If you’re interested in more on this topic, I highly recommend the book.  It’s unusual in that the thinking is dense, deep, innovative, but the writing makes it very accessible. You can also get a taste for the content from Shirky’s TED talk on the topic.

The censorship question

In case you haven’t heard or read about what’s going on with internet copyright legislation, have a look at Clay Shirky’s TED talk.  Regardless of where you stand on the issue, I think you’ll find the questions and the historical context interesting.  Especially as it bears on learning and access.  Here’s the link.


The backlog of things to post/comment on is looming large, so here are a bunch of posts in one with not much comment.  Otherwise, stuff gets away from me…

From McSweeney’s, a piece about how kids are reading more than before.  Yes, MORE!

I’ve been meaning to read Blake Boles’ College Without High School, but I haven’t yet, so I’m not yet qualified to write about the book.  I will say that I find the Table of Contents useful in its own right, so I feel qualified to recommend that much.  Once I’ve read it, I’ll be back to say more.

From, an interview with author Diana Senechal about kids’ need for solitude.  I did read this one, and while it bothers me (as many such conversations do) for its attempt to figure out what’s going to work for “kids” as though it’s one thing, I’m glad to hear the call for making more space for young people to actually think. Senechal advocates for being generally more thoughtful about how we teach what we teach.

And one anecdote.  Yesterday, I was doing some fraction work with an 11 year-old.  He loves math, and hasn’t learned it the old-fashioned way.  He figured out about adding and subtracting intuitively, watching the world go by, and he prefers doing his computation in his head in the course of various problem solving efforts to anything that involves shuffling numbers around on paper.  But he also likes to know how other people are doing their math, so from time to time we show him – what algorithms they’re using, what kind of terminology, etc.  The thing is, every time we do it, I’m reminded of how silly much of it is, and how much better it could be.  Yesterday we were multiplying fractions and I heard him say under his breath as he was figuring his way through something “it’s going to be a big-on-top answer.”  He didn’t say it so I could hear it.  He knows that’s not what it’s called.

I couldn’t help wondering, again, how much more fun and pleasant things might be if kids could make up their own names for things as they were getting acquainted with numbers.  Not to mention that it’d be much easier for them to communicate with each other about them.  Also not to mention that, in the case of the big-on-top fractions, there’d be opportunity for less value judgement; who’s really to say that a big numerator is any less proper than a big denominator?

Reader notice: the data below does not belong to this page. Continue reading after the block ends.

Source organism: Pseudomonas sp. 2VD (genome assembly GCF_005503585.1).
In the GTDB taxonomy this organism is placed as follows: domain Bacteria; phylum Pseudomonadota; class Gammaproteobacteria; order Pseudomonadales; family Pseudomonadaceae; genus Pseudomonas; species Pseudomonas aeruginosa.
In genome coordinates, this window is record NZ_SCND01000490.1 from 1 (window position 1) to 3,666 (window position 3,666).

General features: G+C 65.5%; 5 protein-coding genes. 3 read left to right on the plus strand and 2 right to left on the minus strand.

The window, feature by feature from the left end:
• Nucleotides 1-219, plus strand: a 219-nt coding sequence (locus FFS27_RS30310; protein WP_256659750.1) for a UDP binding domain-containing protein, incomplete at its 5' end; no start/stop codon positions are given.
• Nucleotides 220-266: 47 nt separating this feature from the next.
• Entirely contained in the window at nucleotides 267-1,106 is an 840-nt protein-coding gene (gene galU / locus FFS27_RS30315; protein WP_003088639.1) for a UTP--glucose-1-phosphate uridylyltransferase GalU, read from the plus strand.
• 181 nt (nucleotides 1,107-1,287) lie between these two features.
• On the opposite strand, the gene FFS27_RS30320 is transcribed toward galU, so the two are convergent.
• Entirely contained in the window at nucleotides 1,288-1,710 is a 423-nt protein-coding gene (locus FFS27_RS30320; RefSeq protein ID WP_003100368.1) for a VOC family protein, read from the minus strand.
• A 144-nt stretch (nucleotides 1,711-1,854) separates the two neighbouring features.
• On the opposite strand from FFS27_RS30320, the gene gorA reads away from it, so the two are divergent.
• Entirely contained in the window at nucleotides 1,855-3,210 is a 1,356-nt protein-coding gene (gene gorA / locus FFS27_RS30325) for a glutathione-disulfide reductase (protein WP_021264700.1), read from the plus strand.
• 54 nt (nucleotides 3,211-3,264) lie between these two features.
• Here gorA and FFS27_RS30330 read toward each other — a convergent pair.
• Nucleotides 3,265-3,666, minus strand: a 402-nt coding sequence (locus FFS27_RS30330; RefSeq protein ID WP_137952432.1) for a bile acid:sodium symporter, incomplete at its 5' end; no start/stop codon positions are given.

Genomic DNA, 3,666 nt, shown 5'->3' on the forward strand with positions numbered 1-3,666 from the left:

Love and utility

I often hear parents say “I want my child to love reading – I want her to find the same joy in it that I do.”  I also hear “He has to be able to read – to get by in the world!  He’ll need reading for everything!” And then there are the inspiring declarations that fly around in the education world, about raising lifelong readers, teaching all children to love books, etc.  We think that this is what it takes to get kids reading.  Make a big scene about it; instill (insist on) a love of it.

But not everyone loves reading. And when we’re too attached to getting kids to love things we love, we often undermine our own intentions with respect to getting them to learn what we think it will be helpful for them to know.  With something as potentially useful as reading, it’s a good idea to disentangle our wish that children might hold it as precious as some of us do from our wish that they know how to do it.  If we didn’t despair when a child finished a book and shrugged – “Yeah, it was OK.  Can I go outside now?” – when reading was just another thing to do, something useful but not necessarily that enticing or enthralling, we wouldn’t face as much resistance to it. And many kids would take to it more quickly and easily.  They wouldn’t have to try to pretend to like something they don’t.  They wouldn’t have to worry about disappointing us.  They could just learn how to do the thing, for whatever they might be able to use it for.

And, of course, the more space we give kids to have their own relationships with something like reading, the more possible it becomes for them to be inspired to love it in its own right, for their own reasons.

See also Alan Jacobs’ piece in the Chronicle of Higher Ed…

Both, and; Milo

Two either-or traditions in education – that one must identify with one discipline over another, and must choose between learning for practical reasons and learning for its “own sake” – can really undermine progress toward the secure livelihood and fulfilled life most people want for their children.  

In Adam Gopnik’s recent New Yorker piece about the 50th anniversary of The Phantom Tollbooth, Gopnik writes that author Norton Juster’s story of young Milo’s journey was an argument “for the love of knowledge, against narrow specialization… for learning, against usefulness.” Continue reading